8. Place 1-2 inches apart on a paper-lined baking sheet.
  9. Bake 10-12 minutes. Add frosting or more decorations when
  10. This should make approx 30 cookies, Enjoy!

Here we’ve swapped a few things, the white flour & sugar for brown (unprocessed varieties) and add raisins for a little extra fibre. You could also decorate with dried cranberries, goji berries or almond flakes.  The spices give the cookies a great flavour and have numerous health benefits.

Have a safe and healthy festive season and I’ll see you in 2012!

Kim Holmes

Welcome to 2012


Welcome to the 1st newsletter of 2012! This marks the start of a new year, new goals & new challenges.  What resolutions have you set yourself and your family?  Next month I will be doing some more post graduate nutrition study in paediatric nutrition. I'm very excited about this & will have some great articles on infant & child health such as allergies, fussy eating, meal & snack ideas and more.  My husband and I are expecting our second child in June but I will also be available for consultations up until then. Please email or call if you have any health queries or concerns.

Easy changes/ resolutions for your family to start the year:

  • Try to eliminate as much as possible the amount of sugar, processed foods, additives and non-nutritional items in your pantry and fridge & replace them with fresh produce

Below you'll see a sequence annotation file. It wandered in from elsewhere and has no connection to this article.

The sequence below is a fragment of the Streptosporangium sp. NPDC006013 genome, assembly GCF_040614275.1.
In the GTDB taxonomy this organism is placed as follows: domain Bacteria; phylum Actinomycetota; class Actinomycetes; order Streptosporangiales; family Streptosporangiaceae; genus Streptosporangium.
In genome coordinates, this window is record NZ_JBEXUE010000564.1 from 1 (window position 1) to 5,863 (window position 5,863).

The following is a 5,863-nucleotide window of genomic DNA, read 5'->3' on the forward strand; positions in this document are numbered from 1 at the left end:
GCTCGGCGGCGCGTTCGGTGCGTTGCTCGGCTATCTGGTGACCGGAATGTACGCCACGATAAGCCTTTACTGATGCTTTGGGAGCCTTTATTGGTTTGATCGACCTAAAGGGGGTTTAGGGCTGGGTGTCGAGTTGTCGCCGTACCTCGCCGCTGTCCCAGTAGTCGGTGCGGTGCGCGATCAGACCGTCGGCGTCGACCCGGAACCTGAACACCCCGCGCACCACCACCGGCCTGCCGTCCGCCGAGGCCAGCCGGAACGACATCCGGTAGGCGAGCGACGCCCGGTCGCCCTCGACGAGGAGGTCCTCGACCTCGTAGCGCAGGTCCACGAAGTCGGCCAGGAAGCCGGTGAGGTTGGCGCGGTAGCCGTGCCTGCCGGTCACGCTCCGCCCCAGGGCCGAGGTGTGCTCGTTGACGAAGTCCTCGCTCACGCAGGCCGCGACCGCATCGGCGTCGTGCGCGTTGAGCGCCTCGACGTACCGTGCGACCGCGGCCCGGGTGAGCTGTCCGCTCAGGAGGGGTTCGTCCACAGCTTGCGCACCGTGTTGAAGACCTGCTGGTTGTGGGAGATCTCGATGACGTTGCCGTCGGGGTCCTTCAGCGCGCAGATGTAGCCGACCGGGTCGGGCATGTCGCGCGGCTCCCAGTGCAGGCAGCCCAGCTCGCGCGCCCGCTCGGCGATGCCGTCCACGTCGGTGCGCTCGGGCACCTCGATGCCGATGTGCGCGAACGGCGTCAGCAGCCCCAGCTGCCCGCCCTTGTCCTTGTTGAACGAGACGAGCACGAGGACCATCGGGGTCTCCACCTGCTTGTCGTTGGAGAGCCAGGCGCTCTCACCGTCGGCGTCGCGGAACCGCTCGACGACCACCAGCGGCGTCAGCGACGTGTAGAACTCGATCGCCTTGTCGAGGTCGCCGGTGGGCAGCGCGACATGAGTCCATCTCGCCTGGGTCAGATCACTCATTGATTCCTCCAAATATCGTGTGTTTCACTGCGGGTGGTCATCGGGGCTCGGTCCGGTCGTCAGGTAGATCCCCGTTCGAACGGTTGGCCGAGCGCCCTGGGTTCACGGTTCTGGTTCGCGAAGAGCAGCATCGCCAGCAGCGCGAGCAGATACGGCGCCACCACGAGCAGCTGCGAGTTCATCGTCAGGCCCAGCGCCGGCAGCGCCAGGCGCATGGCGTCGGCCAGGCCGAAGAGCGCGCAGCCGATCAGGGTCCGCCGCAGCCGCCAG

• Spring-clean your pantry (as above), check the used-by-date on products and buy a few good quality basics (extra virgin olive oil, coconut oil, raw nuts & seeds, oats, brown rice, spices, ginger, garlic)
  • Aim to cook healthy home-made meals at least 5 nights per week
  • Try to encourage your kids to be as active as they can most days
  • Develop and instil healthy eating attitudes for the whole family that can last a lifetime – the better your relationship with healthy eating, the easier it is to maintain a healthy lifestyle

I look forward to bringing some great healthy articles suited to you and your family in the coming months!

Healthy wishes,